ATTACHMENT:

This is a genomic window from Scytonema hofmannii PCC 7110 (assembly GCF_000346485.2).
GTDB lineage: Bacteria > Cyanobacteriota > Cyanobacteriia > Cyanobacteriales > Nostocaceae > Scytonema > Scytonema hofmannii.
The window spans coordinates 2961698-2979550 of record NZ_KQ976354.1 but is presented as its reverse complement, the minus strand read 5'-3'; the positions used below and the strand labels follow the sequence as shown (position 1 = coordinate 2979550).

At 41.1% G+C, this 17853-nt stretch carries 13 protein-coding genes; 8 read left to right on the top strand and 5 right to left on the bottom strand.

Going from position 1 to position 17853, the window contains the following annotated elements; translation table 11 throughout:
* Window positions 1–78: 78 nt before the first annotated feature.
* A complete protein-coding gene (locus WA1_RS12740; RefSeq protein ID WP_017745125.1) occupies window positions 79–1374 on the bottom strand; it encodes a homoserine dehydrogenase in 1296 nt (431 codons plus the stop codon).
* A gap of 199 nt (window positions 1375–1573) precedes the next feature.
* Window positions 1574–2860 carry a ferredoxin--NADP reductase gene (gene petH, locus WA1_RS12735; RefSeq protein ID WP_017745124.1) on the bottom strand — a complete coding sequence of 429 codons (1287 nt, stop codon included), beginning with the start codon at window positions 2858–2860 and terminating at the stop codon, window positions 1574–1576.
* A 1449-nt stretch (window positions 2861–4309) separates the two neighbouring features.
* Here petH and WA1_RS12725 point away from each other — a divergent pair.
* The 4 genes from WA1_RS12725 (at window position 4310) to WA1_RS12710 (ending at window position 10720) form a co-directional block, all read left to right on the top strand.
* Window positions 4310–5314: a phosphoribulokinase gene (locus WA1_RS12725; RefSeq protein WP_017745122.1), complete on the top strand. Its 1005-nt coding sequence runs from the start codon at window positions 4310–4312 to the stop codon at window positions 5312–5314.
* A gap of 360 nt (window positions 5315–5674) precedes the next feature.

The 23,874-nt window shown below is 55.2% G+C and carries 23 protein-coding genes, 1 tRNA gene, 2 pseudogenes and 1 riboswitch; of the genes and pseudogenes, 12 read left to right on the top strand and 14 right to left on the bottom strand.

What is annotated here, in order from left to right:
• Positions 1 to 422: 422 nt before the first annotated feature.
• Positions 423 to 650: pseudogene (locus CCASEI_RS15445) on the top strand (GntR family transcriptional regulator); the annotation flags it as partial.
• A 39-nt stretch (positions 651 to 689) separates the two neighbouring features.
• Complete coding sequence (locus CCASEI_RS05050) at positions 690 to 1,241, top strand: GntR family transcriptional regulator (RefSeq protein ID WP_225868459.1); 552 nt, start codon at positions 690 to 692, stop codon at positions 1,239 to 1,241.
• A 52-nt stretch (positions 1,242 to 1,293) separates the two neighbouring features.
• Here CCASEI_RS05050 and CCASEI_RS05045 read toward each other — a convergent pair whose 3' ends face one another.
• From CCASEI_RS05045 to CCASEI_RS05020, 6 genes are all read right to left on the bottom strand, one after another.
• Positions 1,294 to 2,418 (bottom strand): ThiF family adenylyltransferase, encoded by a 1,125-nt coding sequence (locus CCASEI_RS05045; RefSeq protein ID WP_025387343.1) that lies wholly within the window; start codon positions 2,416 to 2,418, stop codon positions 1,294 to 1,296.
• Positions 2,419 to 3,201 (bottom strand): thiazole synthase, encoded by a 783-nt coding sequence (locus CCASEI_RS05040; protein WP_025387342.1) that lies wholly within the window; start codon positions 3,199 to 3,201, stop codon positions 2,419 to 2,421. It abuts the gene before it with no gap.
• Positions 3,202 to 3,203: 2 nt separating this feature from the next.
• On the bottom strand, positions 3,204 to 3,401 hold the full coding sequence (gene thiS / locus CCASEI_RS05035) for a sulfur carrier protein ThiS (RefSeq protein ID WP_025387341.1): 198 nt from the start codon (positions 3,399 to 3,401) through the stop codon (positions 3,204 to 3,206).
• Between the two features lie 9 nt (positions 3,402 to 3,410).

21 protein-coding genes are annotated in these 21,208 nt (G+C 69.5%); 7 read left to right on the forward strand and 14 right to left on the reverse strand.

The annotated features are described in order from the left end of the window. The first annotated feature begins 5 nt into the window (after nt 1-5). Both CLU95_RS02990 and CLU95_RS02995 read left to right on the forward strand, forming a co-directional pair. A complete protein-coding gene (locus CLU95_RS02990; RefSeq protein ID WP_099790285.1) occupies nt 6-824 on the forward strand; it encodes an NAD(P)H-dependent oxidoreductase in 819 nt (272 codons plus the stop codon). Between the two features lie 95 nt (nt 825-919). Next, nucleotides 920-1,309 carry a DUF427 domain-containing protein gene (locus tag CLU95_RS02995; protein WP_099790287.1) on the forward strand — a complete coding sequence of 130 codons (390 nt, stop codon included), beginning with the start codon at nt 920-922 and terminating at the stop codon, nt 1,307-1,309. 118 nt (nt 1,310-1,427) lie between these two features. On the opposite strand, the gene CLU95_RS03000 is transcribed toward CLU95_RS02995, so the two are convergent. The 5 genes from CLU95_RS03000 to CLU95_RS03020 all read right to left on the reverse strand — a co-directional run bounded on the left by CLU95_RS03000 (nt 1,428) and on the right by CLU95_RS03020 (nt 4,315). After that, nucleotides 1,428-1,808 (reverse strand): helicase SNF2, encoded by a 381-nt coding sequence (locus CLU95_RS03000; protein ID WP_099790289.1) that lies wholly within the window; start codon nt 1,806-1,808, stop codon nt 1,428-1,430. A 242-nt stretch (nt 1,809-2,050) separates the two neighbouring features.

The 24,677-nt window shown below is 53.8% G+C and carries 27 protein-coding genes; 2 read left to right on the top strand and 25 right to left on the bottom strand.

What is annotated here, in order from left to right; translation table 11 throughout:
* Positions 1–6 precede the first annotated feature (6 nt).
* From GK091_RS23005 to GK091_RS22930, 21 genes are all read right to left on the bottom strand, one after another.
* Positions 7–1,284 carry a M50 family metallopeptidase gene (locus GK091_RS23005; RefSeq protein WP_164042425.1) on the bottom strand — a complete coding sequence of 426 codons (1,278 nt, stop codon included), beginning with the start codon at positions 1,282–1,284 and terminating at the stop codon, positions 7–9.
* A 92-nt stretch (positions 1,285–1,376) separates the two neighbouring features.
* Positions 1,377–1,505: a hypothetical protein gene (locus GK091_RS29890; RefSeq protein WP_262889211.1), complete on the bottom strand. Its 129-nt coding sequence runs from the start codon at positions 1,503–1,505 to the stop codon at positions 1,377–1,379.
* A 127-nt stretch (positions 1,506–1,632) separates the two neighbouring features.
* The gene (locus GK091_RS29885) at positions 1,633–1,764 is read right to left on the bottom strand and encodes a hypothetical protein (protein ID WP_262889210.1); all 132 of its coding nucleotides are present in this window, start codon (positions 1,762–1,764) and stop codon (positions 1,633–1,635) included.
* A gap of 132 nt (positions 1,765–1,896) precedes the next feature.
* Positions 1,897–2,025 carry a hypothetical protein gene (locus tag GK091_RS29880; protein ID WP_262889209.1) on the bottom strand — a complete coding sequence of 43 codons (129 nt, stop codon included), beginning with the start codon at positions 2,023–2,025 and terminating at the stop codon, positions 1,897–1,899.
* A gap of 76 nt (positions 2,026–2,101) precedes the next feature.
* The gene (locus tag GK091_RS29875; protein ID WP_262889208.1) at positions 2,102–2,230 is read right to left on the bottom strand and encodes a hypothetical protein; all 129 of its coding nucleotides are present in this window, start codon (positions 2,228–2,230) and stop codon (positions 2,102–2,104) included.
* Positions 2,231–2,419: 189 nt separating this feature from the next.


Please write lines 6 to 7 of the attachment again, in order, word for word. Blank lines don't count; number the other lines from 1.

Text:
* Window positions 1–78: 78 nt before the first annotated feature.
* A complete protein-coding gene (locus WA1_RS12740; RefSeq protein ID WP_017745125.1) occupies window positions 79–1374 on the bottom strand; it encodes a homoserine dehydrogenase in 1296 nt (431 codons plus the stop codon).